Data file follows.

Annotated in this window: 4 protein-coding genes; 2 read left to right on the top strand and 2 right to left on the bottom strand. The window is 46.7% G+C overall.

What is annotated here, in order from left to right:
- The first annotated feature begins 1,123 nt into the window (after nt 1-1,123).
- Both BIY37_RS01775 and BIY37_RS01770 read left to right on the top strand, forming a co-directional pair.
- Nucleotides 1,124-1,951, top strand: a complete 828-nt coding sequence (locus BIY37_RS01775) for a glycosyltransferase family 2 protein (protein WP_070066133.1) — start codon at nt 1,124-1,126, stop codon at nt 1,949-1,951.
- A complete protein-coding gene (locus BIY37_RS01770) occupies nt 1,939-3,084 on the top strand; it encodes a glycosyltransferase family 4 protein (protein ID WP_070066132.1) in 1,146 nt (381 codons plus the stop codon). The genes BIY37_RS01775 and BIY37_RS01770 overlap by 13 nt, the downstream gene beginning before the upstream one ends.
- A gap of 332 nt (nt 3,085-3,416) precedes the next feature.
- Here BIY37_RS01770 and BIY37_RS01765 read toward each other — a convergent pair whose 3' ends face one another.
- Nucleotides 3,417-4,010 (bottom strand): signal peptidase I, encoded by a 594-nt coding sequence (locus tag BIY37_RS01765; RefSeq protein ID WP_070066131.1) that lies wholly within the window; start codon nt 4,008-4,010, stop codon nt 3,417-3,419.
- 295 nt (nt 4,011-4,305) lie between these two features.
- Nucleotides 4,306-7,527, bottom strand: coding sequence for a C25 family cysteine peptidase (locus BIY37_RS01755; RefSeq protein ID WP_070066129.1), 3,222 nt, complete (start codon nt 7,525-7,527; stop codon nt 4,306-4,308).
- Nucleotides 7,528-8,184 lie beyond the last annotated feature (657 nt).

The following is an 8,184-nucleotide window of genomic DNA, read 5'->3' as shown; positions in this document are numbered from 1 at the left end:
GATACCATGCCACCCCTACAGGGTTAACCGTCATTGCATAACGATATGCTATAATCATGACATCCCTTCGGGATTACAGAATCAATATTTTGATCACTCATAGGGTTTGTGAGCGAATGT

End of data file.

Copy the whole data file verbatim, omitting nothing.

Annotated in this window: 4 protein-coding genes; 2 read left to right on the top strand and 2 right to left on the bottom strand. The window is 46.7% G+C overall.

What is annotated here, in order from left to right:
- The first annotated feature begins 1,123 nt into the window (after nt 1-1,123).
- Both BIY37_RS01775 and BIY37_RS01770 read left to right on the top strand, forming a co-directional pair.
- Nucleotides 1,124-1,951, top strand: a complete 828-nt coding sequence (locus BIY37_RS01775) for a glycosyltransferase family 2 protein (protein WP_070066133.1) — start codon at nt 1,124-1,126, stop codon at nt 1,949-1,951.
- A complete protein-coding gene (locus BIY37_RS01770) occupies nt 1,939-3,084 on the top strand; it encodes a glycosyltransferase family 4 protein (protein ID WP_070066132.1) in 1,146 nt (381 codons plus the stop codon). The genes BIY37_RS01775 and BIY37_RS01770 overlap by 13 nt, the downstream gene beginning before the upstream one ends.
- A gap of 332 nt (nt 3,085-3,416) precedes the next feature.
- Here BIY37_RS01770 and BIY37_RS01765 read toward each other — a convergent pair whose 3' ends face one another.
- Nucleotides 3,417-4,010 (bottom strand): signal peptidase I, encoded by a 594-nt coding sequence (locus tag BIY37_RS01765; RefSeq protein ID WP_070066131.1) that lies wholly within the window; start codon nt 4,008-4,010, stop codon nt 3,417-3,419.
- 295 nt (nt 4,011-4,305) lie between these two features.
- Nucleotides 4,306-7,527, bottom strand: coding sequence for a C25 family cysteine peptidase (locus BIY37_RS01755; RefSeq protein ID WP_070066129.1), 3,222 nt, complete (start codon nt 7,525-7,527; stop codon nt 4,306-4,308).
- Nucleotides 7,528-8,184 lie beyond the last annotated feature (657 nt).

The following is an 8,184-nucleotide window of genomic DNA, read 5'->3' as shown; positions in this document are numbered from 1 at the left end:
GATACCATGCCACCCCTACAGGGTTAACCGTCATTGCATAACGATATGCTATAATCATGACATCCCTTCGGGATTACAGAATCAATATTTTGATCACTCATAGGGTTTGTGAGCGAATGT